I was gone all yesterday afternoon. I had lunch before I left the house, and was famished when I walked in the door at about 5 p.m. And even though dinner was planned and wouldn't take long to fix, all I wanted to eat was popcorn.

That probably sounds weird, especially considering it was about 90 degrees at 5 o'clock here in the Middle of Nowhere. I used to have popcorn for dinner every Tuesday; that was my weekly treat. I saved the calories for it and really enjoyed it, popped in oil and drizzled with butter. No plain old air-popped "crunchy air" for me.

But as spring turned into summer, popcorn kind of lost its appeal.

Until yesterday.

I'm sure it won't hurt me in the long run, but it did put me over my target calorie limit by almost 200. It was good. And it was what I wanted now.

Anyway, back to the quote. What I want most is to meet my weight-loss goal by January 1, 2007. And while what I wanted at 5 p.m. yesterday afternoon probably wasn't the worst choice, it also won't help me get what I want most.

Now I ate popcorn once a week for the first three or four months of the year, and continued to lose steadily. The difference is that I was kind of blindsided yesterday by How Much I Wanted To Eat Popcorn. So there was some emotion involved that was never there when I was enjoying my Tuesday treat. Or, if it was there, I wasn't aware of it.

I can't believe how I'm overanalyzing a bowl of popcorn. What I need to do is fuhgeddaboudit already, have a liter [or 10] of water and get on with my day!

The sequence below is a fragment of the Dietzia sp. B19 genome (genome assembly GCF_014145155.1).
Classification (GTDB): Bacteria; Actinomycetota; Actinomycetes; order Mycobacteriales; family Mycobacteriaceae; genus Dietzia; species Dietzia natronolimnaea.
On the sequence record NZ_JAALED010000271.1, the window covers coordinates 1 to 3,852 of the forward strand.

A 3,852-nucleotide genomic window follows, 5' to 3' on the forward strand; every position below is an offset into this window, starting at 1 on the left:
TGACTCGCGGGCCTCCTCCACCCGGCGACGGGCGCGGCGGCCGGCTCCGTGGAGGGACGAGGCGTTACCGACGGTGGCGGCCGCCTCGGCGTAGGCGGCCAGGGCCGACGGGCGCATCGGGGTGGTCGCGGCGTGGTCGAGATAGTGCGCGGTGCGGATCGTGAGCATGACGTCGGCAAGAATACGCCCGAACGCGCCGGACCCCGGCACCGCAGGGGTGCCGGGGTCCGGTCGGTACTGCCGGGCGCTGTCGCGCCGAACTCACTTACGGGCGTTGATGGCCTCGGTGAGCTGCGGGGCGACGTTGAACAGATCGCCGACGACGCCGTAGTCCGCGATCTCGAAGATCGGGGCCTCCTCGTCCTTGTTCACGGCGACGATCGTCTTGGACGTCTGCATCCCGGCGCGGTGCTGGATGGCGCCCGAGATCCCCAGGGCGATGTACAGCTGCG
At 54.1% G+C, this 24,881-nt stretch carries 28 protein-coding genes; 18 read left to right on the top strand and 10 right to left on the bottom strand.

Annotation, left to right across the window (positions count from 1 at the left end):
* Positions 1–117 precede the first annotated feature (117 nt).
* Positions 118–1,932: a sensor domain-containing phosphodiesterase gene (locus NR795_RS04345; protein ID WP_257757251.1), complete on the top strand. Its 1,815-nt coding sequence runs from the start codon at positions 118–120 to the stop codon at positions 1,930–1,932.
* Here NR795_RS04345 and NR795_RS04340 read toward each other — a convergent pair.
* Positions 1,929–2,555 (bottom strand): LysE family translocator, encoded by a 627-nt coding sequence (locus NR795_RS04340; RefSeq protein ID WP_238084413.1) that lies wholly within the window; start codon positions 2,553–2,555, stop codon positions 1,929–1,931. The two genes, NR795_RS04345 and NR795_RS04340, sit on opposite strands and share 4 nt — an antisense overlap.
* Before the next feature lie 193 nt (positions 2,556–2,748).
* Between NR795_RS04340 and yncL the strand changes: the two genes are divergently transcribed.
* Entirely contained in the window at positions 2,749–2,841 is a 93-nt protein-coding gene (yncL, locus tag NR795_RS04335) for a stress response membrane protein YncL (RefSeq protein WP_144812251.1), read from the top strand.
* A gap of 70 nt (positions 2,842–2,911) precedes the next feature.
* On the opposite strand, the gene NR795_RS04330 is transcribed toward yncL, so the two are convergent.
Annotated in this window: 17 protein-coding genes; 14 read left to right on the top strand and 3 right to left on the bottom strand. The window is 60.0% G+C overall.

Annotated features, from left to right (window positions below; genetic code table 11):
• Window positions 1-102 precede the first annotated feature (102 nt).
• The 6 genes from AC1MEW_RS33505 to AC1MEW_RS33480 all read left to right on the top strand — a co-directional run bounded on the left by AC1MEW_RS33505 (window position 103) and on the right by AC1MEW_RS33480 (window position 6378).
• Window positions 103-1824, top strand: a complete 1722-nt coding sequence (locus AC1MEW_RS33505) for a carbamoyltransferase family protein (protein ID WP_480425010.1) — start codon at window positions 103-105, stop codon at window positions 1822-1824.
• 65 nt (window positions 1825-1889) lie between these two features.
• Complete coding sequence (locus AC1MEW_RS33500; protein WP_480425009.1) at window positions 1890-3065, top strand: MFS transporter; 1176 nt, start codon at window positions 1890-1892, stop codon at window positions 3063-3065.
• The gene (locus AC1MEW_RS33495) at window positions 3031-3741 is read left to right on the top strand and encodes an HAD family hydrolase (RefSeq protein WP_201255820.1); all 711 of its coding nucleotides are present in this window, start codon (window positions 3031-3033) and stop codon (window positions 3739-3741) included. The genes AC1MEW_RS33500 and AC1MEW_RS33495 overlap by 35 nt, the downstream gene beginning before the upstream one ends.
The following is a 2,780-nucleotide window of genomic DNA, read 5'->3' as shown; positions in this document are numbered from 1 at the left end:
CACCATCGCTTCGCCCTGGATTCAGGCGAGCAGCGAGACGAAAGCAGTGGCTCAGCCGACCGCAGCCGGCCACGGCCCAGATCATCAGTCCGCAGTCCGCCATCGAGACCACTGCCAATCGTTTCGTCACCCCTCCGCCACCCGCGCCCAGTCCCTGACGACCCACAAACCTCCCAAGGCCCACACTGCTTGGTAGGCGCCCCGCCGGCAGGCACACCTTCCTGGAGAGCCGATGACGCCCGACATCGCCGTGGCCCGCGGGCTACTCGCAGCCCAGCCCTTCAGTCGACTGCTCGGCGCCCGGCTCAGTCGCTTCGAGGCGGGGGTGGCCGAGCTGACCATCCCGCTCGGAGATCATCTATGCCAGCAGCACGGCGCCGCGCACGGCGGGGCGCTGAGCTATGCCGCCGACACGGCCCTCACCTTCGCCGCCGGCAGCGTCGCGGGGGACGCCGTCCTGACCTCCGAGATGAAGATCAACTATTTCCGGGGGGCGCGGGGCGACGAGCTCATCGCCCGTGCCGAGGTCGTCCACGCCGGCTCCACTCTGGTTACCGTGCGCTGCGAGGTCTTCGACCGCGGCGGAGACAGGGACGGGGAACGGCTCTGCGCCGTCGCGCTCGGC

Beth has checked in and it's so good to see an update from her, and PastaQueen is designing Missing Blogger flyers and has a great post about how weight-loss bloggers need to keep posting through thin and thick.

I wouldn't dream of leaving my house for a week without asking my neighbor to keep an eye on things, but several bloggers who are part of my daily morning routine have gone missing without a peep. Sometimes they come back with tales of an exotic vacation. Sometimes you just get a "Page Not Found" error when you click that link day after day.

And now, since it really is about 2:30 a.m. here in the Middle of Nowhere, and I haven't been able to sleep since midnight, and I'm having trouble tying all this together into one nice, neat, coherent, profound and meaningful message, I'm going to go tuck myself back into bed.

See you in the morning.

Thursday, July 27, 2006

Summertime, and the livin' is ... hot